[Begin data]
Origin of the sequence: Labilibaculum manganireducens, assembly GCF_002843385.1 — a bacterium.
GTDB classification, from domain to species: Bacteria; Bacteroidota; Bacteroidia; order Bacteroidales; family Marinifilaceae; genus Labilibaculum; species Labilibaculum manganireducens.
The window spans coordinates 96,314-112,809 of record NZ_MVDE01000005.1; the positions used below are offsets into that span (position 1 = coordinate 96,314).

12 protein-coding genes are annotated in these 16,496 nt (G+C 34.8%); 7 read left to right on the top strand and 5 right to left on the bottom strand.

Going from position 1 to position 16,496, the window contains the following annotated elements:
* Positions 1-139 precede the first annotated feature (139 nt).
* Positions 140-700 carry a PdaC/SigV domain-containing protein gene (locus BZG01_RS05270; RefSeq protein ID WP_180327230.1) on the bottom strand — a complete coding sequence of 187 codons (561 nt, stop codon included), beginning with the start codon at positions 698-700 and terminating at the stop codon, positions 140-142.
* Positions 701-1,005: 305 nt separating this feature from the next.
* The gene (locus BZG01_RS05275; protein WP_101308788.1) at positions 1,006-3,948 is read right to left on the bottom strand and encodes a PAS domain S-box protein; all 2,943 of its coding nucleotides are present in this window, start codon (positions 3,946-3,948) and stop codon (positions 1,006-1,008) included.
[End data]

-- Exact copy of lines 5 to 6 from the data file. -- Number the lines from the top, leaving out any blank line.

Going from position 1 to position 16,496, the window contains the following annotated elements:
* Positions 1-139 precede the first annotated feature (139 nt).